You know those books I mean? I say ‘devastatingly disappointing’ because I am describing the kind of book that, when you do finally get to the end, you realise your time wasn’t justified at all. You realise that, on the contrary, the whole time you spent reading it was, in your opinion at least, a waste of time.

You know those kinds of books?

That’s why I love Georgia Blain’s words above.

So I thought I would make a list of books whose last pages have, as Blain so delightfully puts it, marked my [own] subconscious forever. Here they are, in no particular order:

Rebecca, by Daphne du Maurier
Prep, by Cutis Sittenfeld
The Children’s Book, by AS Byatt
A Map of the World, by Jane Hamilton
The Smart One, by Jennifer Close
Me and Mr Booker, by Cory Taylor
Wasted, by Marya Hornbacher
Tell Me I’m Here, by Anne Deveson (Georgia Blain’s mother).

And, yes, the book I’ve quoted today, Museum of Words, by Georgia Blain.

What about you?

Note:
Despite all I’ve said to the contrary in the past, it seems I’ve got snap-happy for the start of 2018. Join me here (or click on the icon on my home page) if you’d like to, for more photos of the sand, sky, sea, scrub (and everything in between) …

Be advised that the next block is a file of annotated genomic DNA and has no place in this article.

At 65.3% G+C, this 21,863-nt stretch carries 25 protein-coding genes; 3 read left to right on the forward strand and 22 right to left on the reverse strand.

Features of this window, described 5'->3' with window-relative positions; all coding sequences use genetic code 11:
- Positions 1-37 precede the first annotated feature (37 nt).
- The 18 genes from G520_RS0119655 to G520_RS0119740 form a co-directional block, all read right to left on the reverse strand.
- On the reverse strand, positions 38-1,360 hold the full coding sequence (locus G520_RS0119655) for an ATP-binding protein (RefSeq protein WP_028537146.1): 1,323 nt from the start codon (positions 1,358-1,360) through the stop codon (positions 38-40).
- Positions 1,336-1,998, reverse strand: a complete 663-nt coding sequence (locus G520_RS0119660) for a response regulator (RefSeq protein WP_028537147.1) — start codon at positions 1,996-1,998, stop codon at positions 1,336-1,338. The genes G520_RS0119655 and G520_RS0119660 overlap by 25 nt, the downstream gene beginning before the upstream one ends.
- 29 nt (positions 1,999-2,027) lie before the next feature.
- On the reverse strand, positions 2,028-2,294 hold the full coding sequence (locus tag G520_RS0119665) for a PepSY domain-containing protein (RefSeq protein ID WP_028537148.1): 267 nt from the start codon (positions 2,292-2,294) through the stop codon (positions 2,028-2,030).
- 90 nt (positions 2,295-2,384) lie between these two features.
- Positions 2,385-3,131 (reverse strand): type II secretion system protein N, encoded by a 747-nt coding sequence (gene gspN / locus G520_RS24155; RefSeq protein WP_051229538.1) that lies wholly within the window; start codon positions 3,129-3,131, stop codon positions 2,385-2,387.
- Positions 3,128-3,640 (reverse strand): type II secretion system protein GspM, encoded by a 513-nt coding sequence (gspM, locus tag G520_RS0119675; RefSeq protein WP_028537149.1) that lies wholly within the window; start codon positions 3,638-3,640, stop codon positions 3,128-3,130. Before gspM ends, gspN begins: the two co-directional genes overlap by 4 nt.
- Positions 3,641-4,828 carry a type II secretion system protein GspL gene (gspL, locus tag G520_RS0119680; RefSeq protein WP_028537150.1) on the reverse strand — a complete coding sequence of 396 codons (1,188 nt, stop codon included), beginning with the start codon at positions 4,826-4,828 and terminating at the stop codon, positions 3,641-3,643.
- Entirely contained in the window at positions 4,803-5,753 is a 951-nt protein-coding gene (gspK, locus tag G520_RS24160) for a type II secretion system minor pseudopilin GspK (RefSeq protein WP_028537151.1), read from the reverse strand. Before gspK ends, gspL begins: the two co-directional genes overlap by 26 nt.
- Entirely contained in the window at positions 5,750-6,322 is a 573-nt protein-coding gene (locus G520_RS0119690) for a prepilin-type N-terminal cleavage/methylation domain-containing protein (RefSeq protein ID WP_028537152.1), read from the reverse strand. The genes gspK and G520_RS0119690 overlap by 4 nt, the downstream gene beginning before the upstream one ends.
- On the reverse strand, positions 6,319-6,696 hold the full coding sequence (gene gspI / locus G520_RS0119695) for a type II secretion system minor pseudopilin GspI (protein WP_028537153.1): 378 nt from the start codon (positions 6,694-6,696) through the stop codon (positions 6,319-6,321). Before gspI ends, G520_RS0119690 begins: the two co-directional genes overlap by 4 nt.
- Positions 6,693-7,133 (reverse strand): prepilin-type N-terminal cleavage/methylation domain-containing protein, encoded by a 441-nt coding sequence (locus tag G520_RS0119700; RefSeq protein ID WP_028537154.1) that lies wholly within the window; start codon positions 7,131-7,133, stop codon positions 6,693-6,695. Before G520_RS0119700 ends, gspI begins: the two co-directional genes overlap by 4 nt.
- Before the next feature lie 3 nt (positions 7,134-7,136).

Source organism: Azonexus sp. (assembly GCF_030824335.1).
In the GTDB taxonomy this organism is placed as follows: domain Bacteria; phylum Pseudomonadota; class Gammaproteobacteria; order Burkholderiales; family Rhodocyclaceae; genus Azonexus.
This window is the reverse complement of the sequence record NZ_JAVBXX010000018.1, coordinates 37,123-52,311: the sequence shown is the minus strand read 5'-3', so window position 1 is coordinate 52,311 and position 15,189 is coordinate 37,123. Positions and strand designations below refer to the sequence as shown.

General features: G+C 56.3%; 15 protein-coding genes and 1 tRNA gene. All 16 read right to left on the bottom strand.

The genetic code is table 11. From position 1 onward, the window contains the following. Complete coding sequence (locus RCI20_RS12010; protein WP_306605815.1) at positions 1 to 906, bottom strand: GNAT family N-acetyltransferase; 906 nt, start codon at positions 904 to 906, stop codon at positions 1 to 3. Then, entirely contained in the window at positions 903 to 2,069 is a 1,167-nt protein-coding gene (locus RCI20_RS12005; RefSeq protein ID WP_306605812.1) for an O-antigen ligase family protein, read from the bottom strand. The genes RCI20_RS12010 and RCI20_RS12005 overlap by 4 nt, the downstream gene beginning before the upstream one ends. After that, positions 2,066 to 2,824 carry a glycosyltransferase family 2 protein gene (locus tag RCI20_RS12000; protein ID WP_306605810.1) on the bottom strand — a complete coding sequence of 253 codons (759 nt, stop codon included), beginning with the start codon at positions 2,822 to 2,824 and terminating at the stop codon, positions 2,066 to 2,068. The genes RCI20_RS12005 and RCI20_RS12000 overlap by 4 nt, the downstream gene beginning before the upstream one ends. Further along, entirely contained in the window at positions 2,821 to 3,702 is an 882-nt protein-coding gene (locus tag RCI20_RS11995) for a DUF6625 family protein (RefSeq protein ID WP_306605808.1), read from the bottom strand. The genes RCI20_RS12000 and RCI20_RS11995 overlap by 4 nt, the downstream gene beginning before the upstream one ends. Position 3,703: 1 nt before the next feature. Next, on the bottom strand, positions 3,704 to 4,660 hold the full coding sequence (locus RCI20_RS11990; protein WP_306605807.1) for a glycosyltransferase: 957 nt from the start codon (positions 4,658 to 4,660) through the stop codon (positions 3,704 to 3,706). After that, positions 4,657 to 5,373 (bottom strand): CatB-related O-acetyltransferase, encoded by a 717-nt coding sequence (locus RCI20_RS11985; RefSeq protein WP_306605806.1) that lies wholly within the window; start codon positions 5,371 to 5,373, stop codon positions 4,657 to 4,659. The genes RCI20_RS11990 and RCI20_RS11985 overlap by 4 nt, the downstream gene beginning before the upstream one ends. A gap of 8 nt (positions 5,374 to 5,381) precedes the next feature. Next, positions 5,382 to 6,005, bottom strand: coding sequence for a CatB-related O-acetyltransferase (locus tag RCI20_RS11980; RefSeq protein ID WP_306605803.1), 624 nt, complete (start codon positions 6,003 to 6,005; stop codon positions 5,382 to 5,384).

The poetry lover

Other people’s words about … poetry

It rained all day before we went for dinner at Melissa’s. I sat in bed in the morning writing poetry, hitting the return key whenever I wanted.

from ‘Conversations with Friends
by Sally Rooney

I had to smile when I read these words. In the last years of his career, my father, who was a professor of English literature, taught an undergraduate course on poetry. Ever a traditionalist, he taught his students to appreciate the form of the poems they read as well as the words themselves.